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Soil microbes may shape the flavor and spiciness of food and wine

Serious wine aficionados often rave about the distinctive flavors in their favorite beverages, attributing the unique tastes to the soil in which the grapes are grown. This concept, known as terroir, refers to how a region’s natural environment – including its soil, climate, and topography – influence the flavor of wine.

But what about other crops? Can the microscopic organisms in the soil also play a role in determining the flavors of the foods we eat?

In a pioneering study, former PhD student Corrine Walsh and CIRES fellow Noah Fierer led researchers in exploring this intriguing question. The analysis was focused on one particular aspect of plant flavor: the spiciness of mustard seeds.

“I thought that was an interesting question,” said Walsh. “We know microbes and plants communicate via chemicals – could those chemicals impact plant flavor?”

Digging deeper: Soil microbes and food flavor

Previous studies have shown that soil characteristics significantly affect plant growth, disease resistance, and nutrient uptake. However, due to the complexities involved in isolating these effects, researchers have largely left the potential influence of soil microbes on plant flavor unexplored.

“It is often claimed that the types of microbes found in soil should influence crop flavor,” Fierer noted, highlighting the difficulties in studying soil microbes.

To address this, Walsh and Fierer employed a unique method. They conducted a greenhouse experiment, growing mustard plants with a liquid inoculum of microbes sourced from various Colorado environments, including aspen groves, sagebrush fields, ponderosa pine forests, and agricultural pastures.

To ensure that only the microbial variables were altered, the researchers maintained consistent conditions such as potting soil, temperature, watering, and nutrients.

The spice of life: Why mustard?

The researchers chose mustard for its simplicity to grow and its relevance in the Brassica family, known for producing vegetables with distinct spicy and bitter flavors like broccoli, cabbage, and horseradish.

These flavors primarily stem from glucosinolates, chemicals that defend the plants against pests and diseases.

“When you cook them they have that kind of sulfury smell. The glucosinolates have a sulfur compound in them, and that’s what you’re smelling when you cook,” noted Walsh.

The quest for spicy seeds

After harvesting, the researchers analyzed the mustard seeds for glucosinolate concentrations to measure their spiciness, instead of subjecting them to taste tests.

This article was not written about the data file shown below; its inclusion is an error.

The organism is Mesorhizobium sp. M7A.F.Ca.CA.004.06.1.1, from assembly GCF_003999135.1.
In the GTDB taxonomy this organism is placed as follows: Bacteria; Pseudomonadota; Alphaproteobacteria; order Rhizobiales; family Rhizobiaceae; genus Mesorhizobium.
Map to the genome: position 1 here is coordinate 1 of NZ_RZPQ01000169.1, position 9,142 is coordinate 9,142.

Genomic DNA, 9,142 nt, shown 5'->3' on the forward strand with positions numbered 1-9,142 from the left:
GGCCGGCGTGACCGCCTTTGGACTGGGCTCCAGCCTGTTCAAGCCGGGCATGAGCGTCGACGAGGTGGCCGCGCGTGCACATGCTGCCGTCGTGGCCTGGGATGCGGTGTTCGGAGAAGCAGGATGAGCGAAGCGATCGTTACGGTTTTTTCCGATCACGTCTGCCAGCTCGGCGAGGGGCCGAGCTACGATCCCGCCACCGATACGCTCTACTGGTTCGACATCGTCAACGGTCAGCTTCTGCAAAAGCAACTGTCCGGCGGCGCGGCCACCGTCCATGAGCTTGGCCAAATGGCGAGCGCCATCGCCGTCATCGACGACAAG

Although the experiment faced challenges due to the changing nature of the microbiomes, it revealed a connection between the microbiome and seed chemistry. However, the specifics of this relationship, including the direction and mechanisms, remain unclear.

Walsh reflected on the complexity of controlling biological variables. “The way the microbiomes diverged over time throughout the experiment made it hard to test some of our hypotheses of microbes affecting flavor,” she said. “We found a relationship, but the direction and mechanism of that relationship remain unknown.”

Future flavors: The potential of microbial probiotics

Despite these challenges, the study provided preliminary evidence that soil microbes might influence the spiciness of mustard seeds.

This discovery opens up exciting possibilities for using microbial “probiotics” to enhance other crop properties, such as drought resistance and productivity, potentially impacting flavor as well.

The research marks an important step in understanding the complex interactions between soil microbes and plant flavors.

“We do now know that microbes are worth considering in this venue. There is excitement about using microbial inoculants to do other things for crops,” said Walsh.

This ongoing exploration of microbial influence not only broadens our understanding of agriculture but also hints at future innovations in enhancing the flavors of our favorite foods.

Soil and food flavor

The soil in which food crops are grown can significantly influence their flavor. This effect is due to various factors, including the soil’s mineral composition, pH level, organic matter content, and moisture levels. 

These elements affect how the plants absorb nutrients and develop their compounds, which in turn can influence their taste, aroma, and nutritional value.

Certain minerals like selenium, zinc, and magnesium can enhance specific flavors in crops. In addition, the acidity or alkalinity of soil can affect how well plants take up nutrients, altering flavor profiles.

Furthermore, rich organic soil often leads to stronger, more robust flavors in vegetables and fruits.

The study is published in the journal New Phytologist.


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